27. Like the earlier laws, the Revenue Act of 1918 Stock declares a dividend paid in stock of the corporation shall be considered income "to the amount of earnings or profits distributed." Amounts distributed in liquidation shall be treated as payments in exchange for stock or shares and any gain or profits therefrom shall be taxable as other gains or profits.
28. There is a further provision that any stock dividend (1) received by a taxpayer between January 1, and November 1, 1918, both inclusive, or (2) bona fide authorized or declared during such period and entered on the corporation books but received by the taxpayer after November 1, 1918, and within thirty days after the passage of the Act, shall be taxed to the recipient at the rates prevailing for the years in which the corporation accumulated the earnings or profits from which such dividends were paid. The dividend, however, shall be deemed to have been paid from the most recently accumulated earnings or profits.
29. The question has been raised if this provision for the taxation of stock dividends (at the rates prevailing for the year in which the corporation accumulated the earnings out of which such stock dividends were paid) might not apply also to dividends paid in cash. It will be recalled that the law was so applied in 1917. Doubt
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Jan. 1 and
of Taxable Year
less, the Treasury will rule on the question, but meanwhile it may be said that the Act itself cannot be said clearly to allow the taxation of cash dividends at rates applying in previous years.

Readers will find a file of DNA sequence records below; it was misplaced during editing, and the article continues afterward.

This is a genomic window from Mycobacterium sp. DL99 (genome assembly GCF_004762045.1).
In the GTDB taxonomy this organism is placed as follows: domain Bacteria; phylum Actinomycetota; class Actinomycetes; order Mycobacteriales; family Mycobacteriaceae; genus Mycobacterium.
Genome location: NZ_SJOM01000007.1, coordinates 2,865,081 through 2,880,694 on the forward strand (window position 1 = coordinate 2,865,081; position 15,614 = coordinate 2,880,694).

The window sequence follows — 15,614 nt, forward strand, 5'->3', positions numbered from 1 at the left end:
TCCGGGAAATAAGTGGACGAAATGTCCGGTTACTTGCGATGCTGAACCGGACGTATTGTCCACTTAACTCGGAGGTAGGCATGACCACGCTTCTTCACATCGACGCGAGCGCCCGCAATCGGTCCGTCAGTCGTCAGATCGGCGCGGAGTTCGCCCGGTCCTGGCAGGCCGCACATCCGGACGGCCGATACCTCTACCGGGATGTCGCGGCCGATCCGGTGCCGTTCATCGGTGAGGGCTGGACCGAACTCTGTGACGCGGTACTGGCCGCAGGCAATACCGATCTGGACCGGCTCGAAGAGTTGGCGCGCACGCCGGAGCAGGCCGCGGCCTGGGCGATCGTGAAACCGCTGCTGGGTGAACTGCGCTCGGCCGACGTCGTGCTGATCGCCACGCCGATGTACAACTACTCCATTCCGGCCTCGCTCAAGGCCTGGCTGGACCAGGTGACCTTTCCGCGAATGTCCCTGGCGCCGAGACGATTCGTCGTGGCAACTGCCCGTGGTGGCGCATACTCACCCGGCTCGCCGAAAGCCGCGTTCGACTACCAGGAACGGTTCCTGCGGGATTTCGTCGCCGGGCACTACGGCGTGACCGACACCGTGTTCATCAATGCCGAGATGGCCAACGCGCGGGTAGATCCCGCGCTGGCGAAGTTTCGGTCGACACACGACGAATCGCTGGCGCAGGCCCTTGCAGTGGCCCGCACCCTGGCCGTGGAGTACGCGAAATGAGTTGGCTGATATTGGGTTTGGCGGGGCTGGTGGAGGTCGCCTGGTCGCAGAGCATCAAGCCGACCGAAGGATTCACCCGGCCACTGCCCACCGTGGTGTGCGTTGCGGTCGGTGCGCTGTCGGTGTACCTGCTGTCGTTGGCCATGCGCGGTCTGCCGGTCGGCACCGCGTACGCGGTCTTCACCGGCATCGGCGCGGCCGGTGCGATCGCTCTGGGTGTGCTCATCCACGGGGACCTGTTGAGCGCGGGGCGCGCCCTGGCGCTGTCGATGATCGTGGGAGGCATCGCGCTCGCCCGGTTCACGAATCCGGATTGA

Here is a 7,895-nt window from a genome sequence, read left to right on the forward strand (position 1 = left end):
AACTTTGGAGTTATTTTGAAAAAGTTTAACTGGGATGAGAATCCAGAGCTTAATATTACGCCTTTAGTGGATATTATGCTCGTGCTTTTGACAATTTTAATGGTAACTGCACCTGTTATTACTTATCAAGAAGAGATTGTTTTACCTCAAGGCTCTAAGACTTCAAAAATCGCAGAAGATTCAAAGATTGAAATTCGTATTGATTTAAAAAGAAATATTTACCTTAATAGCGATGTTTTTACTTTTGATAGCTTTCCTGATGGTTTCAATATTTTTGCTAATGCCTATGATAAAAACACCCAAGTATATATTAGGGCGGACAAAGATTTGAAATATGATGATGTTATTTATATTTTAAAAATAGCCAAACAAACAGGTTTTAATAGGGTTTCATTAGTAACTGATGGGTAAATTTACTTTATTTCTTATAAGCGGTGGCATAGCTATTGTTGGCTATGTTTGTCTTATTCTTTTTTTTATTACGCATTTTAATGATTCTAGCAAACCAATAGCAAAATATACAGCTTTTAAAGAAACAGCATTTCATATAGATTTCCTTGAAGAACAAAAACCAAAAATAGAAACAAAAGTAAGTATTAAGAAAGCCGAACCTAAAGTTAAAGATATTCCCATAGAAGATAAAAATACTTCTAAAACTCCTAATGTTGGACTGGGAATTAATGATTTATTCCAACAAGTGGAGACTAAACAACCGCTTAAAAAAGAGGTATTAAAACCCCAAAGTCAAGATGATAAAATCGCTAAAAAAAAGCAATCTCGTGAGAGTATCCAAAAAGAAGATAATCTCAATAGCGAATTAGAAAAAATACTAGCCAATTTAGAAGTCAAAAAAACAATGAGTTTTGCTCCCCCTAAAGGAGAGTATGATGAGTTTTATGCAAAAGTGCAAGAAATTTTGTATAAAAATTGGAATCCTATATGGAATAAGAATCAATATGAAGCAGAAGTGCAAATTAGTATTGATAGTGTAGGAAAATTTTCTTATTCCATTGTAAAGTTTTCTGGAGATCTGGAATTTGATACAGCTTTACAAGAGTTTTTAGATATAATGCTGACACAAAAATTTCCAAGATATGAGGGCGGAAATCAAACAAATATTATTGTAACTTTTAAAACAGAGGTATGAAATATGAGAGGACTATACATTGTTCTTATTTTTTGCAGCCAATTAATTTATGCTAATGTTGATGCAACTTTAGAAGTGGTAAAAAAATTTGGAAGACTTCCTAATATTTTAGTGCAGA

30. There has been considerable litigation of the question if Congress, under the Constitution, has the power to place an income tax on stock dividends; that is, are stock dividends income. Thus far, this question in its broad aspect has not been decided by the United States Supreme Court.
On January 23, 1919, the United States District Court in New York, on a demurrer, rendered what was in effect a decision that stock dividends are not taxable as income. It does not seem impossible that if this view finally prevails with the United States Supreme Court, all money collected by the Government as income taxes on stock dividends under all of the previous laws, beginning in 1913, will be subject to refund to the taxpayers. 31. The Act of 1918 also contains a new provision which states that distribution made during the first sixty days of a "taxable year," shall be deemed to have been made from the earnings or profits of the preceding taxable years. A distribution after the first sixty days of the taxable year shall be deemed to have been made from the earnings or profits accumulated between the close of the preceding taxable year and the date of distribution, to the extent of such earnings or profits.
If the corporation books do not show the amount of such earnings or profits, the earnings or profits for the accounting period within which the distribution was made shall be deemed to have accumulated ratably during such period.